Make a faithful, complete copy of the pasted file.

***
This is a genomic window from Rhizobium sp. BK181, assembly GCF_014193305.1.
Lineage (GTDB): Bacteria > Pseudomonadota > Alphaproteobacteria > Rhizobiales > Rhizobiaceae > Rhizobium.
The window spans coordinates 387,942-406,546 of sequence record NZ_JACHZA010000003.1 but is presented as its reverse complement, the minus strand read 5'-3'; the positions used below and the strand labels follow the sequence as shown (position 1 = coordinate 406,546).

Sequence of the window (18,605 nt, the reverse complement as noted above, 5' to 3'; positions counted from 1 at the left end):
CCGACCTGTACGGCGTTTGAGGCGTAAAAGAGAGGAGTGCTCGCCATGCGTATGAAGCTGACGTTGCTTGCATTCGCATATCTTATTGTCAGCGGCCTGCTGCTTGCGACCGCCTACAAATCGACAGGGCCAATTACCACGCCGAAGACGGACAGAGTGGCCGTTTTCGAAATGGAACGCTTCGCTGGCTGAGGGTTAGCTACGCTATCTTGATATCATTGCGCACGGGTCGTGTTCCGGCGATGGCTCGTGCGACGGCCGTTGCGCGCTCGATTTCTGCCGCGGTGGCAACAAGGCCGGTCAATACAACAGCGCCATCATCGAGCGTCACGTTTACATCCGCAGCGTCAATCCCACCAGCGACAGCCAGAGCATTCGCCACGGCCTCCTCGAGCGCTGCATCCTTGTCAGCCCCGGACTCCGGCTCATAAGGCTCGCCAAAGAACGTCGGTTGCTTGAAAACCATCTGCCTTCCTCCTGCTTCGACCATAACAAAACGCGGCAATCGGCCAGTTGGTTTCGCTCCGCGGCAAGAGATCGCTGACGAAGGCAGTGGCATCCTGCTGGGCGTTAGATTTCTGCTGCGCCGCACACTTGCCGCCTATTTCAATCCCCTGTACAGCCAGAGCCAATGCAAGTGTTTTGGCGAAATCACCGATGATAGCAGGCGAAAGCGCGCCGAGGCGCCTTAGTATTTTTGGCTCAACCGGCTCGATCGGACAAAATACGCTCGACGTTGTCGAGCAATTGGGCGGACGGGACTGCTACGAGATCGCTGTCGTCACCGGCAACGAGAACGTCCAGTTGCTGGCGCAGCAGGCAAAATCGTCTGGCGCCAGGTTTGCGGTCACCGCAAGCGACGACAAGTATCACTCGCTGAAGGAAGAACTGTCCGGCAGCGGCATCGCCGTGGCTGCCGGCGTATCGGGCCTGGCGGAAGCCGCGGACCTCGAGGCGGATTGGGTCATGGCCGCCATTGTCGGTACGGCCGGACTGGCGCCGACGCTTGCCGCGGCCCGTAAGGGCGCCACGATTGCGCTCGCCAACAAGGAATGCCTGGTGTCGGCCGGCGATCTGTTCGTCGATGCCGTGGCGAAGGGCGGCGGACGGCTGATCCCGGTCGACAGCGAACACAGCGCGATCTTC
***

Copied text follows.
This is a genomic window from Rhizobium sp. BK181, assembly GCF_014193305.1.
Lineage (GTDB): Bacteria > Pseudomonadota > Alphaproteobacteria > Rhizobiales > Rhizobiaceae > Rhizobium.
The window spans coordinates 387,942-406,546 of sequence record NZ_JACHZA010000003.1 but is presented as its reverse complement, the minus strand read 5'-3'; the positions used below and the strand labels follow the sequence as shown (position 1 = coordinate 406,546).

Sequence of the window (18,605 nt, the reverse complement as noted above, 5' to 3'; positions counted from 1 at the left end):
CCGACCTGTACGGCGTTTGAGGCGTAAAAGAGAGGAGTGCTCGCCATGCGTATGAAGCTGACGTTGCTTGCATTCGCATATCTTATTGTCAGCGGCCTGCTGCTTGCGACCGCCTACAAATCGACAGGGCCAATTACCACGCCGAAGACGGACAGAGTGGCCGTTTTCGAAATGGAACGCTTCGCTGGCTGAGGGTTAGCTACGCTATCTTGATATCATTGCGCACGGGTCGTGTTCCGGCGATGGCTCGTGCGACGGCCGTTGCGCGCTCGATTTCTGCCGCGGTGGCAACAAGGCCGGTCAATACAACAGCGCCATCATCGAGCGTCACGTTTACATCCGCAGCGTCAATCCCACCAGCGACAGCCAGAGCATTCGCCACGGCCTCCTCGAGCGCTGCATCCTTGTCAGCCCCGGACTCCGGCTCATAAGGCTCGCCAAAGAACGTCGGTTGCTTGAAAACCATCTGCCTTCCTCCTGCTTCGACCATAACAAAACGCGGCAATCGGCCAGTTGGTTTCGCTCCGCGGCAAGAGATCGCTGACGAAGGCAGTGGCATCCTGCTGGGCGTTAGATTTCTGCTGCGCCGCACACTTGCCGCCTATTTCAATCCCCTGTACAGCCAGAGCCAATGCAAGTGTTTTGGCGAAATCACCGATGATAGCAGGCGAAAGCGCGCCGAGGCGCCTTAGTATTTTTGGCTCAACCGGCTCGATCGGACAAAATACGCTCGACGTTGTCGAGCAATTGGGCGGACGGGACTGCTACGAGATCGCTGTCGTCACCGGCAACGAGAACGTCCAGTTGCTGGCGCAGCAGGCAAAATCGTCTGGCGCCAGGTTTGCGGTCACCGCAAGCGACGACAAGTATCACTCGCTGAAGGAAGAACTGTCCGGCAGCGGCATCGCCGTGGCTGCCGGCGTATCGGGCCTGGCGGAAGCCGCGGACCTCGAGGCGGATTGGGTCATGGCCGCCATTGTCGGTACGGCCGGACTGGCGCCGACGCTTGCCGCGGCCCGTAAGGGCGCCACGATTGCGCTCGCCAACAAGGAATGCCTGGTGTCGGCCGGCGATCTGTTCGTCGATGCCGTGGCGAAGGGCGGCGGACGGCTGATCCCGGTCGACAGCGAACACAGCGCGATCTTC